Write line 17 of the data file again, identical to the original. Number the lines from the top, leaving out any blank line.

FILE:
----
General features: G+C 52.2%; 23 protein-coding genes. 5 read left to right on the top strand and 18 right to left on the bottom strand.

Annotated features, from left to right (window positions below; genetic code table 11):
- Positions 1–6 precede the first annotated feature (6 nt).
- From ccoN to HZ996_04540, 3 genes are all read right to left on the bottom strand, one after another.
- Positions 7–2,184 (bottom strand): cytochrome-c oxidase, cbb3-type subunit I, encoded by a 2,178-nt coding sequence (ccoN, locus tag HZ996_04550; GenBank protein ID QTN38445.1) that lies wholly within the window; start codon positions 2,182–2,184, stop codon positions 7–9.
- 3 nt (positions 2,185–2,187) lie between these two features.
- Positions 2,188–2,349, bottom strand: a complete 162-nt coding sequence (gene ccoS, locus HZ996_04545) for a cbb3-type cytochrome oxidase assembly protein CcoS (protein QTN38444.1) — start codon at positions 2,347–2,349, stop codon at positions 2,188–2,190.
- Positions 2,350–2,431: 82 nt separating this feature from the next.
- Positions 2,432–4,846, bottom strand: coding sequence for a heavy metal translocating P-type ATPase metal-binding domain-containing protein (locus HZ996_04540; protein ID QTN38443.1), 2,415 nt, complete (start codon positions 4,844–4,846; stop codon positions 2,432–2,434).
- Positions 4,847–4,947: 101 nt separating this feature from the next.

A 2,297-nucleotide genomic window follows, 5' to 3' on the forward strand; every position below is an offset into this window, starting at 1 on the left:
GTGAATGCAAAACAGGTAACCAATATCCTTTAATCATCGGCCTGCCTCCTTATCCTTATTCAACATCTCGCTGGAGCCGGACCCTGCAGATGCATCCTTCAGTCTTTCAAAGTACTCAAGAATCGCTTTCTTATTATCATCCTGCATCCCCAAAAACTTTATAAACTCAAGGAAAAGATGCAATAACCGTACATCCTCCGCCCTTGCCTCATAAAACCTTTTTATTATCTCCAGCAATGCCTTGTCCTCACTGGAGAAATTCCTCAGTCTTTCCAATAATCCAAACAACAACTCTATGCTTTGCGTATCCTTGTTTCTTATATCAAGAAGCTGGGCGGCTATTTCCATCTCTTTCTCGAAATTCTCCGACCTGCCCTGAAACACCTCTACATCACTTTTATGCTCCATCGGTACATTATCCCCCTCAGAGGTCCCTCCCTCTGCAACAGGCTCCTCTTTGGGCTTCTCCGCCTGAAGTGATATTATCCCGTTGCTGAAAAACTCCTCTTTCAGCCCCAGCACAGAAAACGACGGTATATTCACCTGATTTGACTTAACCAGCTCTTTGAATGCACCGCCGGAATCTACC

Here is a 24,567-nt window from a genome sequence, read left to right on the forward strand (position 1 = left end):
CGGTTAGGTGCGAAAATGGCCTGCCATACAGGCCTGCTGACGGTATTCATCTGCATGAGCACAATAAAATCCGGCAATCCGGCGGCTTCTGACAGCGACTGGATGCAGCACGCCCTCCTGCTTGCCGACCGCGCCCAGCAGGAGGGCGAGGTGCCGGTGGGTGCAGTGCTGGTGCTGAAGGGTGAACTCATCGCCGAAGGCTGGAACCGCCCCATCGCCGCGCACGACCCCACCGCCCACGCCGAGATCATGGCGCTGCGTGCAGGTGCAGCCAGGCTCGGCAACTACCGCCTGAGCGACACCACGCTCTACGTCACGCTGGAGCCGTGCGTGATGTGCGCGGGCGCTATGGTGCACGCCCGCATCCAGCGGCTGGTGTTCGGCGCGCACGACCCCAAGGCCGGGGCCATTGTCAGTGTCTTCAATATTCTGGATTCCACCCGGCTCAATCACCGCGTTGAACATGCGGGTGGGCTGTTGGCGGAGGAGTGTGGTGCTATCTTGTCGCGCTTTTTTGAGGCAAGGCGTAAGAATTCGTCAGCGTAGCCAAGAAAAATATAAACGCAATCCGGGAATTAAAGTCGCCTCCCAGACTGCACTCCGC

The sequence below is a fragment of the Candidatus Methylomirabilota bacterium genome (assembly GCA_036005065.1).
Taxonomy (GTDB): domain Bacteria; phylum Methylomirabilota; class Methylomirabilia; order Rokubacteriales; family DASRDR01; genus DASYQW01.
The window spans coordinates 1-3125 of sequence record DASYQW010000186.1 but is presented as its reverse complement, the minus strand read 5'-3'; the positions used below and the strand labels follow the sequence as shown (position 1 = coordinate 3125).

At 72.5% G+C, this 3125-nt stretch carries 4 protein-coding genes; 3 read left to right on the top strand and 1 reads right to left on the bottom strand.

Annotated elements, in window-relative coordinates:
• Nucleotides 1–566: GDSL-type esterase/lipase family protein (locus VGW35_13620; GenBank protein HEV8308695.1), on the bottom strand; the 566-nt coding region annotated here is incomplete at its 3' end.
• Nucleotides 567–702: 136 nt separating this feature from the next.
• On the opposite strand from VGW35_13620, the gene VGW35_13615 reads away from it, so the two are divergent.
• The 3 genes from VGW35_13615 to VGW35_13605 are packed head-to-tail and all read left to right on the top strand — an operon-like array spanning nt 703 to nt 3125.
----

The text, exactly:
The window spans coordinates 1-3125 of sequence record DASYQW010000186.1 but is presented as its reverse complement, the minus strand read 5'-3'; the positions used below and the strand labels follow the sequence as shown (position 1 = coordinate 3125).